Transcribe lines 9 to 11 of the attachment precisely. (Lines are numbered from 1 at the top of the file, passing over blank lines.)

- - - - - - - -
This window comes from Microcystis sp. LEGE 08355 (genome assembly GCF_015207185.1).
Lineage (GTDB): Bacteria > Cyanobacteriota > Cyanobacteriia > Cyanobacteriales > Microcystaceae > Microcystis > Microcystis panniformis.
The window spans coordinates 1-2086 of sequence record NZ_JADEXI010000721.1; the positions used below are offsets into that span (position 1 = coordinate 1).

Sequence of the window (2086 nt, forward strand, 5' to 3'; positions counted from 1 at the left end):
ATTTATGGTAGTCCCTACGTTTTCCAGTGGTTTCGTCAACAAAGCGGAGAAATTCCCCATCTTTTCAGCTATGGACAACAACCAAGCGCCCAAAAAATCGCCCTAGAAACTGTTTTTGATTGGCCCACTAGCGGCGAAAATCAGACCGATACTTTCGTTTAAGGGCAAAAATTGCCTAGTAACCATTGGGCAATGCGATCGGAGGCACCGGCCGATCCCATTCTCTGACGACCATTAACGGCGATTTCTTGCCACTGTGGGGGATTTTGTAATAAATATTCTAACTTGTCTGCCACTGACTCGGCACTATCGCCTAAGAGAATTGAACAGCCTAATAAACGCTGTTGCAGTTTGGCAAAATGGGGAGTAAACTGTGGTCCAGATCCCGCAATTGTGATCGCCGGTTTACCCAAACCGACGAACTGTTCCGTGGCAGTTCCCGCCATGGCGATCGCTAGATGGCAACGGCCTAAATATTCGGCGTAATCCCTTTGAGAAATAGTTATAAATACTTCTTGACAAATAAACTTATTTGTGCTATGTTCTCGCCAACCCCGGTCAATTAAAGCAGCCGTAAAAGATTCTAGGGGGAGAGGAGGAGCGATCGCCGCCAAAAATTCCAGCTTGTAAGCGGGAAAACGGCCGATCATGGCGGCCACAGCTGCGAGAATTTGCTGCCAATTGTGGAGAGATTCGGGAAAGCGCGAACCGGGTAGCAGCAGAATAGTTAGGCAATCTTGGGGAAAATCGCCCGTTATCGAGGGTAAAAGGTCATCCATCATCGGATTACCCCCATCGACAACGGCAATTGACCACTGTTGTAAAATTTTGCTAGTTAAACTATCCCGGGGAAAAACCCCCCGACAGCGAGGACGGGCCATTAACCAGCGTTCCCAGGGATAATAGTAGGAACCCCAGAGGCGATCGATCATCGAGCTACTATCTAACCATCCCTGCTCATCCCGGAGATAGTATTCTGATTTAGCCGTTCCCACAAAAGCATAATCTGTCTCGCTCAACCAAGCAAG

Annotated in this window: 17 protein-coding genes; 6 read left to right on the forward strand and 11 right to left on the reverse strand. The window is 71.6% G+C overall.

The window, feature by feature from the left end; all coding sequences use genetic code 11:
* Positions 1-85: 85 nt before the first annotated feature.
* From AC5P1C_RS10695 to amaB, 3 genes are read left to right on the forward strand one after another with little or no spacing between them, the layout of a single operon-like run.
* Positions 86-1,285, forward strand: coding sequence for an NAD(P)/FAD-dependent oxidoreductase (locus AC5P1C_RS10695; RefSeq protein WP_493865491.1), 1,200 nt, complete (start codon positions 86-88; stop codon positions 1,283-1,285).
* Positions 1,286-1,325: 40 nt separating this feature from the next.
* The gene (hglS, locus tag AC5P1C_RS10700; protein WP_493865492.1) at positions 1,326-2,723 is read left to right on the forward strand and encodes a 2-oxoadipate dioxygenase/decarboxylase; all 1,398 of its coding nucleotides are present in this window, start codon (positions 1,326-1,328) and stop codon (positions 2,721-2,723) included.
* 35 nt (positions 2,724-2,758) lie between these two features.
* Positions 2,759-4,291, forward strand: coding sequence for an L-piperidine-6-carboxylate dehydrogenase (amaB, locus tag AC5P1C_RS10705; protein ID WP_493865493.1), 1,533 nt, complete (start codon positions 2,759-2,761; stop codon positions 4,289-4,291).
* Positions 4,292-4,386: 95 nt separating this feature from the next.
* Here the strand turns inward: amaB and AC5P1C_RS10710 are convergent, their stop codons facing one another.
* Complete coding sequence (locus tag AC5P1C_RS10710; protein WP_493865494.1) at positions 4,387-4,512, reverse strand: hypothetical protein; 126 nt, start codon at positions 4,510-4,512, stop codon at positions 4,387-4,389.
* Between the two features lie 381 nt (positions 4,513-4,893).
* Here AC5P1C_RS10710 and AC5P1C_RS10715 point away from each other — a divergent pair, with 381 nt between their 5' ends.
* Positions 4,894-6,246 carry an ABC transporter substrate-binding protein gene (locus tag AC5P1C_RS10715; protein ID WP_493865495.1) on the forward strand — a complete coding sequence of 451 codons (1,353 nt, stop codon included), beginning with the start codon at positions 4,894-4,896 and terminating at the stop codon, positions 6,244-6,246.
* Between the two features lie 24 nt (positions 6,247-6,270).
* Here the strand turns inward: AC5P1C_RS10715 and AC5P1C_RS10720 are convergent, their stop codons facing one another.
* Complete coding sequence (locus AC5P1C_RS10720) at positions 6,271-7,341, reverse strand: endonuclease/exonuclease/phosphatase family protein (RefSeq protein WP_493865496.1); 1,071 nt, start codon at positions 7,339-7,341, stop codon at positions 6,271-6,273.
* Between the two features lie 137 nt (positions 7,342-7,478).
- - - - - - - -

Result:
* From AC5P1C_RS10695 to amaB, 3 genes are read left to right on the forward strand one after another with little or no spacing between them, the layout of a single operon-like run.
* Positions 86-1,285, forward strand: coding sequence for an NAD(P)/FAD-dependent oxidoreductase (locus AC5P1C_RS10695; RefSeq protein WP_493865491.1), 1,200 nt, complete (start codon positions 86-88; stop codon positions 1,283-1,285).
* Positions 1,286-1,325: 40 nt separating this feature from the next.